Personal Finance

How to improve credit score where better credit is due

Three numbers, big impact: Raising your credit score
Three numbers, big impact: Raising your credit score

Having trouble paying your bills on time? Millions of Americans are woefully behind on credit card payments, utility or medical bills, even parking tickets and may not understand the devastating effect on late payments or not paying at all can have on their credit. A study released in late July by the Urban Institute found that 35 percent of Americans have debt that has gone into collection—and one out of 20 have debt that is at least 30 days past due.

Paying even a month late on your credit card bill can hurt your credit score. Failing to make a payment altogether—even just a library fine—has a much more adverse impact. Having a debt go into collections will stay on your credit report for up to seven years. Yet, many consumers may not be aware of late payments and unpaid debts until they check their credit report. That's the first step in fixing your credit. Here are three steps to help you repair your credit score.

Check your credit report – for free!

Go to to request a free copy of your credit report from each of the three major credit bureaus: Equifax, Experian and TransUnion. Your credit report contains the information that is used to calculate your score. So you want to make sure there are no errors, especially late payments that listed incorrectly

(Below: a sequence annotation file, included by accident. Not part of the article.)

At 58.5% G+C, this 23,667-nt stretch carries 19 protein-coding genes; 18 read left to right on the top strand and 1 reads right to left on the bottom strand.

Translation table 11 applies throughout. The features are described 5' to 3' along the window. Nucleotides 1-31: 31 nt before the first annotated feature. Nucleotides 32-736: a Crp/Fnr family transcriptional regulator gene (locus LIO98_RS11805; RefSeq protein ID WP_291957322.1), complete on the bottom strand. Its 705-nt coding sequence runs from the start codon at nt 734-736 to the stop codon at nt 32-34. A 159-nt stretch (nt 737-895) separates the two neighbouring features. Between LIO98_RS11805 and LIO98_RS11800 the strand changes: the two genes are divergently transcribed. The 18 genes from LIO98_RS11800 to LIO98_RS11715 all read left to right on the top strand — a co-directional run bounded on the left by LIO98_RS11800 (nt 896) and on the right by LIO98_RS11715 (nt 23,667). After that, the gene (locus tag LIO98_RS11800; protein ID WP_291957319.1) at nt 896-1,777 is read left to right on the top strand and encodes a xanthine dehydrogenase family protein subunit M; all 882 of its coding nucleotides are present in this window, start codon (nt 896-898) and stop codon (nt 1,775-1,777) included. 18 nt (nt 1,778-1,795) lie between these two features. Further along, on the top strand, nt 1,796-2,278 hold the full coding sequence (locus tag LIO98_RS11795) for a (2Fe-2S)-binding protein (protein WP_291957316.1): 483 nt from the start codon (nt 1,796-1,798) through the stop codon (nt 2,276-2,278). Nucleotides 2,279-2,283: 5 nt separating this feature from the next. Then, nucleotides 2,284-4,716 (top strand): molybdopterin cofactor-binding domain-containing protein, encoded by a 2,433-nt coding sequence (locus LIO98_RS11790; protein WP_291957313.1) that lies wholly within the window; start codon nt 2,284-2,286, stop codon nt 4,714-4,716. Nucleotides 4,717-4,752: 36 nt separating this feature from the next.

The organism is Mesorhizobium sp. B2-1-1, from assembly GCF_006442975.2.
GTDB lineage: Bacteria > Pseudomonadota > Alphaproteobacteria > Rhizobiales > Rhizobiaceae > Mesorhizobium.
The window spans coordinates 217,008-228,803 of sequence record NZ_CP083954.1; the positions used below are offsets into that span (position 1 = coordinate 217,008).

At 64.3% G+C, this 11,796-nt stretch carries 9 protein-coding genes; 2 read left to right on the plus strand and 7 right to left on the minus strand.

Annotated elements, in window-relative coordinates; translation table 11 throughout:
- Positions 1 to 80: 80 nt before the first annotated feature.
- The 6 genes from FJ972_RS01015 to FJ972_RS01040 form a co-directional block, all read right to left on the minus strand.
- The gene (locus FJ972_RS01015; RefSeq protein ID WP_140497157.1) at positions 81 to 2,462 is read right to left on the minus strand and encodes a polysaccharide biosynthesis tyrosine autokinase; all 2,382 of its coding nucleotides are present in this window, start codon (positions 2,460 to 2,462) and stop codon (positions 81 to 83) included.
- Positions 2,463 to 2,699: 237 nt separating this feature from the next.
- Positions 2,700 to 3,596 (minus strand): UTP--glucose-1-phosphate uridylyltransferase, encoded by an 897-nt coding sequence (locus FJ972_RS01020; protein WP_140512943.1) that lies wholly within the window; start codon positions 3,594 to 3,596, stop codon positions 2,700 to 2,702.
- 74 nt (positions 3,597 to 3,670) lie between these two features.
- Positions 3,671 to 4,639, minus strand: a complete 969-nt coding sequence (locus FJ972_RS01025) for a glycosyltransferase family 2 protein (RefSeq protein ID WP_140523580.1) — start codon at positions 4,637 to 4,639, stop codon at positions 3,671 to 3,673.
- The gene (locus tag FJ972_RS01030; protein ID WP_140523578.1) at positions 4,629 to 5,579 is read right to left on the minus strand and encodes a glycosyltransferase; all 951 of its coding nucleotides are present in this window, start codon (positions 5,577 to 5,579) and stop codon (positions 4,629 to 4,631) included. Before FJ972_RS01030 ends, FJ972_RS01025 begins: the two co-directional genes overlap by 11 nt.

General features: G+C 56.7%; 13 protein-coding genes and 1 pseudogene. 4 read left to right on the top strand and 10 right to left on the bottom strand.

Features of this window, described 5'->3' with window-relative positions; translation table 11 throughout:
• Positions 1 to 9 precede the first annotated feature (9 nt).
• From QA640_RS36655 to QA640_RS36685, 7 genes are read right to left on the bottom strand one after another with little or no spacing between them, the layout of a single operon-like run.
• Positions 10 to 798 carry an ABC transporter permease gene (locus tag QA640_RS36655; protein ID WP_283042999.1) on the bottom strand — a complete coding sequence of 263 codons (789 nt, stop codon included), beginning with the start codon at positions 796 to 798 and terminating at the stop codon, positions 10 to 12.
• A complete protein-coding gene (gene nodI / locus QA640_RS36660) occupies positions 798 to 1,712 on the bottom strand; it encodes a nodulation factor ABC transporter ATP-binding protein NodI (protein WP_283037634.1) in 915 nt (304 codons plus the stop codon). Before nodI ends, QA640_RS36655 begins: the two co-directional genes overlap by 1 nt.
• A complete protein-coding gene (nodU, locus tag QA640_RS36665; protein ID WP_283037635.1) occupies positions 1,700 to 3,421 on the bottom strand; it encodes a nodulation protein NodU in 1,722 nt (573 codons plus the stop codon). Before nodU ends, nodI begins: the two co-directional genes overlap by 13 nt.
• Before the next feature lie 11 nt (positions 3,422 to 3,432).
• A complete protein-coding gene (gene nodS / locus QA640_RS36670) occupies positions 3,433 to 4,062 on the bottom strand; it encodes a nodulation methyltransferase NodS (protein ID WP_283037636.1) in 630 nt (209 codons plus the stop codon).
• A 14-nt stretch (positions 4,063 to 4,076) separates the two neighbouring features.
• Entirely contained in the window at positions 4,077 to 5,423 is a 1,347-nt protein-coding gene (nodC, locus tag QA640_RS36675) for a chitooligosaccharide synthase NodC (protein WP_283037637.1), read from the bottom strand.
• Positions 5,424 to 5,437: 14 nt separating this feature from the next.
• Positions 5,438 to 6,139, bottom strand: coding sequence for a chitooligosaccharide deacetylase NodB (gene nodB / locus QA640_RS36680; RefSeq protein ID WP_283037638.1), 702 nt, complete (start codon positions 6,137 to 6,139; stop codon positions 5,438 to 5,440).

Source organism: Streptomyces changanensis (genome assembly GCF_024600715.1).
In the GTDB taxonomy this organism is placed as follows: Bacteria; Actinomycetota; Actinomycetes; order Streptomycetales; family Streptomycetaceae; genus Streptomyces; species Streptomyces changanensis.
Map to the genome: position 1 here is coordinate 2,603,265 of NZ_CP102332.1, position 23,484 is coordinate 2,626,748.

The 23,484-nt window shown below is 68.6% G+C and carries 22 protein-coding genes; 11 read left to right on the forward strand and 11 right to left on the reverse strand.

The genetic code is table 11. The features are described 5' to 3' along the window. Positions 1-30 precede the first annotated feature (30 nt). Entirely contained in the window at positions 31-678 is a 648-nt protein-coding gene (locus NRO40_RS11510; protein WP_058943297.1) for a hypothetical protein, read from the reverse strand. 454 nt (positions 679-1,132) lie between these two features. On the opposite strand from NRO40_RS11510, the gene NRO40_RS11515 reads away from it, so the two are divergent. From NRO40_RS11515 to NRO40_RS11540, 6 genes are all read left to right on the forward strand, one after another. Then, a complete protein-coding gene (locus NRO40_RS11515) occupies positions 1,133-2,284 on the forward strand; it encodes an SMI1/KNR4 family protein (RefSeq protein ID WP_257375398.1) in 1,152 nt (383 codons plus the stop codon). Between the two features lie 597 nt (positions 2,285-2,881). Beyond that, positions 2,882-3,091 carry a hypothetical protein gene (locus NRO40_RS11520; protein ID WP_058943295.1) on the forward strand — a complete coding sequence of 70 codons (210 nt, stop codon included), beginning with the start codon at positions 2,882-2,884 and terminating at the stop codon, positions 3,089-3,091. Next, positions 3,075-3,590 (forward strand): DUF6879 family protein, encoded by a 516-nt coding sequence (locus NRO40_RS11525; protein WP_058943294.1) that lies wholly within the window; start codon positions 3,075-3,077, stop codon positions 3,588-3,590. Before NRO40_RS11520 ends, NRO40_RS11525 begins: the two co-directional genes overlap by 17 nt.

Find out your credit score – for free!

Your FICO score is the most common credit score that lenders use to decide whether to offer you credit card, private student loan, car loan or mortgage—and at what rate. A few credit card companies—Discover, Barclaycard US, and First National Bank—now provide FICO scores for free to their customers on their monthly statements. If you're in college or graduate school, Sallie Mae will also start providing free FICO scores quarterly to students with a Smart Option student loan disbursed in the 2014-2015 school year.

Read MoreA common credit report surprise that will cost you

You can also get free credit scores from, and—which may draw on your credit information from one or more of the credit bureaus and also offer resources to help you improve your score.

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Schedule automatic payments.

If you have missed payments, start paying regularly and stay current. Use online bill pay through your bank to schedule automatic payments for your monthly credit card, utility, rent, mortgage and other bills. Your payment history has the greatest effect on your credit scorecontributing to over one-third of that important number—and missed or late payments are not easily fixed. But the longer you pay your bills on time the more your score will increase.

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Don't be discouraged if your credit score doesn't improve immediately. Paying off a collection will not remove it from your credit report. It'll still stay on there for seven years. But paying it off and paying other bills on time will reduce the impact.

Get help staying on track.

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If you need help trying to figure out how to pay off your debts and make ends meet, contact a non-profit credit counselor through the National Foundation For Credit Counseling at

—By CNBC's Sharon Epperson